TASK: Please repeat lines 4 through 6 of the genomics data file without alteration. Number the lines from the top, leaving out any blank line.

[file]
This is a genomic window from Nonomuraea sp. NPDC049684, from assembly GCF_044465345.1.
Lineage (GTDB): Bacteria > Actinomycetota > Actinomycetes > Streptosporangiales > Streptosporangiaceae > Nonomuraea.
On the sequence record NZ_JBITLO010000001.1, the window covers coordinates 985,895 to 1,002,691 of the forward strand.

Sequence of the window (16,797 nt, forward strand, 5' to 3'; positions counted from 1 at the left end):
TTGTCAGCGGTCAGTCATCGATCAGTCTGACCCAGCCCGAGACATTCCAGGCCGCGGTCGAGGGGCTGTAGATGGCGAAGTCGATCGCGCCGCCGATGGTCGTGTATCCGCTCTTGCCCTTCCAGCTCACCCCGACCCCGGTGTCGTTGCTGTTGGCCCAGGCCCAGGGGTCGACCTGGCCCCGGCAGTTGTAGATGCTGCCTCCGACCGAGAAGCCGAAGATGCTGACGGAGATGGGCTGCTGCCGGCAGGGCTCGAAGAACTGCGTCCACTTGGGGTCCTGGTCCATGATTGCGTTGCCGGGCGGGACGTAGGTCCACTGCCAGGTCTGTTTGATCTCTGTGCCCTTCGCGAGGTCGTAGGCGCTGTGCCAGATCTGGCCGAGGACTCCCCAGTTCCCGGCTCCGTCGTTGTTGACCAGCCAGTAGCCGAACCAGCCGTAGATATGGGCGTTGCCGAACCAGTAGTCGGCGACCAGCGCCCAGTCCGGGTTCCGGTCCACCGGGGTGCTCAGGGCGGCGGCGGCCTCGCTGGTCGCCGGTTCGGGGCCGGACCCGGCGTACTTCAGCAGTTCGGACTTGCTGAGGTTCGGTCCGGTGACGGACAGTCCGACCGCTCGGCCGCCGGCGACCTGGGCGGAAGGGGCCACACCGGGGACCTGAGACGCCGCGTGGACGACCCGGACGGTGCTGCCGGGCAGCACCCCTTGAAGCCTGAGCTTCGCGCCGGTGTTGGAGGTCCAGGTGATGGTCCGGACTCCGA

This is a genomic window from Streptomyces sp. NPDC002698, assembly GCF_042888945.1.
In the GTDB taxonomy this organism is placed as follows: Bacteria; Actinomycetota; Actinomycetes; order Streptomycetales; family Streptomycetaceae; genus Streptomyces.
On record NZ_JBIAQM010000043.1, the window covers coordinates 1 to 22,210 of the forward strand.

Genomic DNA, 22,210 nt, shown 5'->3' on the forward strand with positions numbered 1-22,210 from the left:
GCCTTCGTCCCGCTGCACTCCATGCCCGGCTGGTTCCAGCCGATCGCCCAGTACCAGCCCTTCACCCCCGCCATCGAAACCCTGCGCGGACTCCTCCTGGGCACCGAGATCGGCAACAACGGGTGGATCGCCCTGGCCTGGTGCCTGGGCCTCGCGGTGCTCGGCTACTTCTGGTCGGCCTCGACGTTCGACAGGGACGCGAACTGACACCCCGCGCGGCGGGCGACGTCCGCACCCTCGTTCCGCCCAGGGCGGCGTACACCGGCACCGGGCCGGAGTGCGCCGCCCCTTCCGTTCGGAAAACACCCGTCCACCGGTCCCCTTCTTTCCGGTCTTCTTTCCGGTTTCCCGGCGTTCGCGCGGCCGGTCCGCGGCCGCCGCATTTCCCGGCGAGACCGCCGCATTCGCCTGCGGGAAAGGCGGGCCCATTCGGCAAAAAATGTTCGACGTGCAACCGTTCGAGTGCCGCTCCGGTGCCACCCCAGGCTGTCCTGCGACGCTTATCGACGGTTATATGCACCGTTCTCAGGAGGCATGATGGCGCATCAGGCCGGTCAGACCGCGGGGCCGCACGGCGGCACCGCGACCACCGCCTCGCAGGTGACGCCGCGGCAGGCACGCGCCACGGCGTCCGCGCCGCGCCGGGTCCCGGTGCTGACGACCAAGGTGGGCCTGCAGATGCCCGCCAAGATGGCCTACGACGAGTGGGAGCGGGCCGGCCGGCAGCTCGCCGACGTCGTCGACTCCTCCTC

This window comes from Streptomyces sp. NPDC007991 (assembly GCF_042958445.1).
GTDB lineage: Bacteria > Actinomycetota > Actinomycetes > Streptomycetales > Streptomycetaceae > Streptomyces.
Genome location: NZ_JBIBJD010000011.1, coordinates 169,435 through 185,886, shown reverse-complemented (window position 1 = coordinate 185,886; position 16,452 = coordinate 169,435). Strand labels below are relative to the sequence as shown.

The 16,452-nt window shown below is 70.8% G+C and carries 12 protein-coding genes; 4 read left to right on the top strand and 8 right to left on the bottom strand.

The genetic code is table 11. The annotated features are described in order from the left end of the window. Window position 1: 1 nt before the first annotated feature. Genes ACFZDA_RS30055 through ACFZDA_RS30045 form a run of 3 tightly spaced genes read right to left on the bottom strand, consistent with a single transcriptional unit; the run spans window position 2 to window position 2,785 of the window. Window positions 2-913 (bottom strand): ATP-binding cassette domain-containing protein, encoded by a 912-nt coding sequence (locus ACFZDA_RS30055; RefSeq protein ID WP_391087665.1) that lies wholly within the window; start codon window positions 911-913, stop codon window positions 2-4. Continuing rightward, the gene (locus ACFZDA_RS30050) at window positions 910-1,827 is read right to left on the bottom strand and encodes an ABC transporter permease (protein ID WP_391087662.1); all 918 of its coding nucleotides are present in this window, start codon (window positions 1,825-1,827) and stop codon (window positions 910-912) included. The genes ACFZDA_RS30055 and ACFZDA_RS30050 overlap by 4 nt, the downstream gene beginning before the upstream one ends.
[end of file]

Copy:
Sequence of the window (16,797 nt, forward strand, 5' to 3'; positions counted from 1 at the left end):
TTGTCAGCGGTCAGTCATCGATCAGTCTGACCCAGCCCGAGACATTCCAGGCCGCGGTCGAGGGGCTGTAGATGGCGAAGTCGATCGCGCCGCCGATGGTCGTGTATCCGCTCTTGCCCTTCCAGCTCACCCCGACCCCGGTGTCGTTGCTGTTGGCCCAGGCCCAGGGGTCGACCTGGCCCCGGCAGTTGTAGATGCTGCCTCCGACCGAGAAGCCGAAGATGCTGACGGAGATGGGCTGCTGCCGGCAGGGCTCGAAGAACTGCGTCCACTTGGGGTCCTGGTCCATGATTGCGTTGCCGGGCGGGACGTAGGTCCACTGCCAGGTCTGTTTGATCTCTGTGCCCTTCGCGAGGTCGTAGGCGCTGTGCCAGATCTGGCCGAGGACTCCCCAGTTCCCGGCTCCGTCGTTGTTGACCAGCCAGTAGCCGAACCAGCCGTAGATATGGGCGTTGCCGAACCAGTAGTCGGCGACCAGCGCCCAGTCCGGGTTCCGGTCCACCGGGGTGCTCAGGGCGGCGGCGGCCTCGCTGGTCGCCGGTTCGGGGCCGGACCCGGCGTACTTCAGCAGTTCGGACTTGCTGAGGTTCGGTCCGGTGACGGACAGTCCGACCGCTCGGCCGCCGGCGACCTGGGCGGAAGGGGCCACACCGGGGACCTGAGACGCCGCGTGGACGACCCGGACGGTGCTGCCGGGCAGCACCCCTTGAAGCCTGAGCTTCGCGCCGGTGTTGGAGGTCCAGGTGATGGTCCGGACTCCGA

This is a genomic window from Streptomyces sp. NPDC002698, assembly GCF_042888945.1.